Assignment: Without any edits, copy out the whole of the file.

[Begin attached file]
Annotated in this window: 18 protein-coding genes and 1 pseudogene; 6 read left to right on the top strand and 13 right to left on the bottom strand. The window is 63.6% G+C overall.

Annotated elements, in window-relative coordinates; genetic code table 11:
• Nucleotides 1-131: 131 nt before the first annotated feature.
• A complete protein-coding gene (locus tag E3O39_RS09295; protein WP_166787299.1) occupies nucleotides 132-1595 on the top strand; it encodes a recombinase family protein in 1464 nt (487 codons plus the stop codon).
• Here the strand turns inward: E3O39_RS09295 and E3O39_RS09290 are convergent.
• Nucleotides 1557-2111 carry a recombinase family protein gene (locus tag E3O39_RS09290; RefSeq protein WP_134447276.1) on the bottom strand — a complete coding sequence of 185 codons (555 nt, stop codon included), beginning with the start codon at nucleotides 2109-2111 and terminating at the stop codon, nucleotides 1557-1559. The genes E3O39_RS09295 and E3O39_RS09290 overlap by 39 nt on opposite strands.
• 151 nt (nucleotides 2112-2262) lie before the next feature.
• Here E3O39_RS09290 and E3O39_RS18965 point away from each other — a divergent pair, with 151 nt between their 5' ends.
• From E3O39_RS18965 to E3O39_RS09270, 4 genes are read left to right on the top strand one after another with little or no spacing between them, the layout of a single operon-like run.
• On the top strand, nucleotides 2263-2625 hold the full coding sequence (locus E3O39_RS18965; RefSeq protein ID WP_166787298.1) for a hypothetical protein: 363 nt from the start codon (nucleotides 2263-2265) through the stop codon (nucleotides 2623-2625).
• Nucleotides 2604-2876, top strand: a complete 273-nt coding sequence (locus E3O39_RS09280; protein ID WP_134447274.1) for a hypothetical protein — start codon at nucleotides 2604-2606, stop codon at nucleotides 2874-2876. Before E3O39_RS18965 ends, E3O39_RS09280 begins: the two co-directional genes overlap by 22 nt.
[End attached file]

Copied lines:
Annotated in this window: 18 protein-coding genes and 1 pseudogene; 6 read left to right on the top strand and 13 right to left on the bottom strand. The window is 63.6% G+C overall.

Annotated elements, in window-relative coordinates; genetic code table 11:
• Nucleotides 1-131: 131 nt before the first annotated feature.
• A complete protein-coding gene (locus tag E3O39_RS09295; protein WP_166787299.1) occupies nucleotides 132-1595 on the top strand; it encodes a recombinase family protein in 1464 nt (487 codons plus the stop codon).
• Here the strand turns inward: E3O39_RS09295 and E3O39_RS09290 are convergent.
• Nucleotides 1557-2111 carry a recombinase family protein gene (locus tag E3O39_RS09290; RefSeq protein WP_134447276.1) on the bottom strand — a complete coding sequence of 185 codons (555 nt, stop codon included), beginning with the start codon at nucleotides 2109-2111 and terminating at the stop codon, nucleotides 1557-1559. The genes E3O39_RS09295 and E3O39_RS09290 overlap by 39 nt on opposite strands.
• 151 nt (nucleotides 2112-2262) lie before the next feature.
• Here E3O39_RS09290 and E3O39_RS18965 point away from each other — a divergent pair, with 151 nt between their 5' ends.
• From E3O39_RS18965 to E3O39_RS09270, 4 genes are read left to right on the top strand one after another with little or no spacing between them, the layout of a single operon-like run.
• On the top strand, nucleotides 2263-2625 hold the full coding sequence (locus E3O39_RS18965; RefSeq protein ID WP_166787298.1) for a hypothetical protein: 363 nt from the start codon (nucleotides 2263-2265) through the stop codon (nucleotides 2623-2625).
• Nucleotides 2604-2876, top strand: a complete 273-nt coding sequence (locus E3O39_RS09280; protein ID WP_134447274.1) for a hypothetical protein — start codon at nucleotides 2604-2606, stop codon at nucleotides 2874-2876. Before E3O39_RS18965 ends, E3O39_RS09280 begins: the two co-directional genes overlap by 22 nt.